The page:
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I am used to programming in the previous versions of iOS, and new to iOS 5 and ARC.

I have the following piece of code:

UIBarButtonItem *backbutton = [[UIBarButtonItem alloc] initWithTitle:@"Bill"
self.navigationItem.backBarButtonItem = backbutton;

In previous iOS versions I would have to explicitly release the back button. In iOS 5 I'm wondering how this is done. This piece of code is in the "viewDidLoad" method of a view controller.

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Your code is fine, if you are using ARC, don't worry about what happens to Objective-C objects in terms of memory management. – Chris Wagner Dec 27 '11 at 22:20
I'm assuming that you are using ARC. If you really enjoy releasing your objects, you can always turn ARC off. – DGund Dec 27 '11 at 22:26
up vote 4 down vote accepted

Because you are using ARC, you do not need to do anything to release the button. It will be released automatically. ARC was made to make it not necessary to release everything. It will be handled by the Xcode compiler.

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+1. Additionally, that makes the temporary backbutton variable in OPs example completely superfluous, saving a whole line. So awesome. – Mark Adams Dec 27 '11 at 23:39

Under the hood, iOS 5 still performs memory management using retain counts and releasing objects when they are no longer referenced. Before ARC, memory management in iOS relied exclusively on the programmer to cover all run-time possibilities (miserable). Other environments, like .NET and OS X, periodically set retain counts of unreferenced objects to zero. This run-time system of 'garbage collection' slows execution unpredictably. ARC is unique in that - as far as I know - it is the first solution to memory management that is performed entirely by static analysis of every possible execution path, using the compiler (wonderful).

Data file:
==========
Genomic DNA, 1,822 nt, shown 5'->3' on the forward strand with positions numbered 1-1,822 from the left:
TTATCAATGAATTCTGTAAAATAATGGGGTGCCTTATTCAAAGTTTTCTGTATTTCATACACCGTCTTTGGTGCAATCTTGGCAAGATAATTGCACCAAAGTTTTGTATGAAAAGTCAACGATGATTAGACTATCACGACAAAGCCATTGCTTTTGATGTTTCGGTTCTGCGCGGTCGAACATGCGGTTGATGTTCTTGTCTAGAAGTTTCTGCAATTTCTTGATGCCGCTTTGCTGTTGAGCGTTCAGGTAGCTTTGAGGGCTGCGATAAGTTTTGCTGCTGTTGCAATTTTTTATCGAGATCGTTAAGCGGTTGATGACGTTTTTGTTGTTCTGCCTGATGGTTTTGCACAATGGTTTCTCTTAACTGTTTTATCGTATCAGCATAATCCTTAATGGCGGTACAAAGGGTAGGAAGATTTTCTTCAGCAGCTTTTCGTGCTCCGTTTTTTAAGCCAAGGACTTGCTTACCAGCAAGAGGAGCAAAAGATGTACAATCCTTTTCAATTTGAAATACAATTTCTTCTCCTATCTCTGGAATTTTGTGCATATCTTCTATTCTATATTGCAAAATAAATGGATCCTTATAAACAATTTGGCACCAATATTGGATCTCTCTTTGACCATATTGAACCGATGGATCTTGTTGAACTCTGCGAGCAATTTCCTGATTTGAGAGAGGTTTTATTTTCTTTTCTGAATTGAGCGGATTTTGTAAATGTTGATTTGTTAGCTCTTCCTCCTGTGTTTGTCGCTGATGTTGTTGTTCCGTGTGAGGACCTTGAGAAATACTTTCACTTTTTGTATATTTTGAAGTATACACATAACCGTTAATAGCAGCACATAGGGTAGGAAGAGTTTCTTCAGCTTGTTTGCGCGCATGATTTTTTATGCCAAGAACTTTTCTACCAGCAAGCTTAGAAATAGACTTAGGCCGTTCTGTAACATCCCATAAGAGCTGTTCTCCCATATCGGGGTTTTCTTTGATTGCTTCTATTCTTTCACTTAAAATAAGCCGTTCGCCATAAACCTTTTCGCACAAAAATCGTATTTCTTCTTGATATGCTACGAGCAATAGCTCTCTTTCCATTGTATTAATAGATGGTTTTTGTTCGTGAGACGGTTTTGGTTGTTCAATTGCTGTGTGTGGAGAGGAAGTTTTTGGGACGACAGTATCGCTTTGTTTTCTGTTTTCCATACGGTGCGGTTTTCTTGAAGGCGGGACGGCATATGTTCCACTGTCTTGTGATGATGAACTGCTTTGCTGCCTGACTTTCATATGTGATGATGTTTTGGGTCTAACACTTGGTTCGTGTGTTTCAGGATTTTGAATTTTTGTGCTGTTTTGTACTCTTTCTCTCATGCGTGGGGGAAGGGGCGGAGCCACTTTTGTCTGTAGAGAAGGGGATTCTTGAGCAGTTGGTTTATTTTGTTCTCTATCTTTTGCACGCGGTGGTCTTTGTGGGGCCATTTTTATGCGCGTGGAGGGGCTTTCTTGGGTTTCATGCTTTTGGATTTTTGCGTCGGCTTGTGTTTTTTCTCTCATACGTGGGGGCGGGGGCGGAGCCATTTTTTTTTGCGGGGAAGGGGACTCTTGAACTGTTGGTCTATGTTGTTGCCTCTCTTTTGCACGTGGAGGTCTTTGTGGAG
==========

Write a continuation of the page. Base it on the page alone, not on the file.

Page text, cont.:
Basically, the compiler transparently inserts release, retain, or autorelease statements as it sees fit. In theory, an object made by a factory method such as [NSString stringWithString] will have the same life as an object created by [[NSString alloc] initWithString]. Does anybody know if the LLVM compiler treats an alloc'ed object any differently?

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+1 Your two examples can be different after LLVM gets done with them. The former will (generally) call objc_retainAutoreleasedReturnValue(), the latter won't. This is an optimization detail, however, and I do not recommend that you try to code around it. ARC is very smart and very fast and you shouldn't try to out-think it. If you want to dig a little deeper, see You can of course also generate assembler output for a simple program and see what it's doing yourself. – Rob Napier Dec 27 '11 at 23:06
Thanks a lot for the clang - ARC link. it's very revealing for people on the app-development side. It rationalizes block pointers, which I didn't fully grok before. So it seems to be reasonable practice to continue to use alloc and autorelease initializers in the pre-ARC way, just knowing that you have a (very smart indeed) ARC safety net. – paul.lander Dec 28 '11 at 2:02

Edited because I was incorrect in saying that you could release/retain under ARC. You cannot. This is a good explanation: Some questions about Automatic Reference Counting in iOS5 SDK

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You cannot call release, retain, or autorelease any ARC compiled code. – Chris Wagner Dec 27 '11 at 22:19
Wow you are absolutely right! I completely forgot that I turned off ARC for this current project! Although I still think that link is super descriptive. – Kinetic Stack Dec 27 '11 at 22:25
Thanks everyone for the answers. Appreciate it. – banditKing Dec 28 '11 at 3:07

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